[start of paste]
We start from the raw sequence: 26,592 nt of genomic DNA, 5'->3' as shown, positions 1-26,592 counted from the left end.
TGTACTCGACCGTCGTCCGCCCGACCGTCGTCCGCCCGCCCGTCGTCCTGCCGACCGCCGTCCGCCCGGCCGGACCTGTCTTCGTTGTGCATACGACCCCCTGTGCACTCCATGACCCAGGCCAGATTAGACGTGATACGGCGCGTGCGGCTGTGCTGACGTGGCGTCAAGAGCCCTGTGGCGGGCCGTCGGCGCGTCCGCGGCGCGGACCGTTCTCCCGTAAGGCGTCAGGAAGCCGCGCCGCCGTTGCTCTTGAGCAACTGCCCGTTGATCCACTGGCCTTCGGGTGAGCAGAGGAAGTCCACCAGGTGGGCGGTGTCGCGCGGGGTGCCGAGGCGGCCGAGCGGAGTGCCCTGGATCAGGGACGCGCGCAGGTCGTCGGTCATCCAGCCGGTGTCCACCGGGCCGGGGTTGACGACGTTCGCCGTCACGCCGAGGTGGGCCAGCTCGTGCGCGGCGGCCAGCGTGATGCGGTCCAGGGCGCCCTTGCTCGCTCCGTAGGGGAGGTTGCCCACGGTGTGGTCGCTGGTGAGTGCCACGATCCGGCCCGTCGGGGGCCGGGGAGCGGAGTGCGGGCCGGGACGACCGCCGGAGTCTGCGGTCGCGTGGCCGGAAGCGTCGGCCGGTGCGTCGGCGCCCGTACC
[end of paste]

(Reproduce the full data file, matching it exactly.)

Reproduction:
We start from the raw sequence: 26,592 nt of genomic DNA, 5'->3' as shown, positions 1-26,592 counted from the left end.
TGTACTCGACCGTCGTCCGCCCGACCGTCGTCCGCCCGCCCGTCGTCCTGCCGACCGCCGTCCGCCCGGCCGGACCTGTCTTCGTTGTGCATACGACCCCCTGTGCACTCCATGACCCAGGCCAGATTAGACGTGATACGGCGCGTGCGGCTGTGCTGACGTGGCGTCAAGAGCCCTGTGGCGGGCCGTCGGCGCGTCCGCGGCGCGGACCGTTCTCCCGTAAGGCGTCAGGAAGCCGCGCCGCCGTTGCTCTTGAGCAACTGCCCGTTGATCCACTGGCCTTCGGGTGAGCAGAGGAAGTCCACCAGGTGGGCGGTGTCGCGCGGGGTGCCGAGGCGGCCGAGCGGAGTGCCCTGGATCAGGGACGCGCGCAGGTCGTCGGTCATCCAGCCGGTGTCCACCGGGCCGGGGTTGACGACGTTCGCCGTCACGCCGAGGTGGGCCAGCTCGTGCGCGGCGGCCAGCGTGATGCGGTCCAGGGCGCCCTTGCTCGCTCCGTAGGGGAGGTTGCCCACGGTGTGGTCGCTGGTGAGTGCCACGATCCGGCCCGTCGGGGGCCGGGGAGCGGAGTGCGGGCCGGGACGACCGCCGGAGTCTGCGGTCGCGTGGCCGGAAGCGTCGGCCGGTGCGTCGGCGCCCGTACC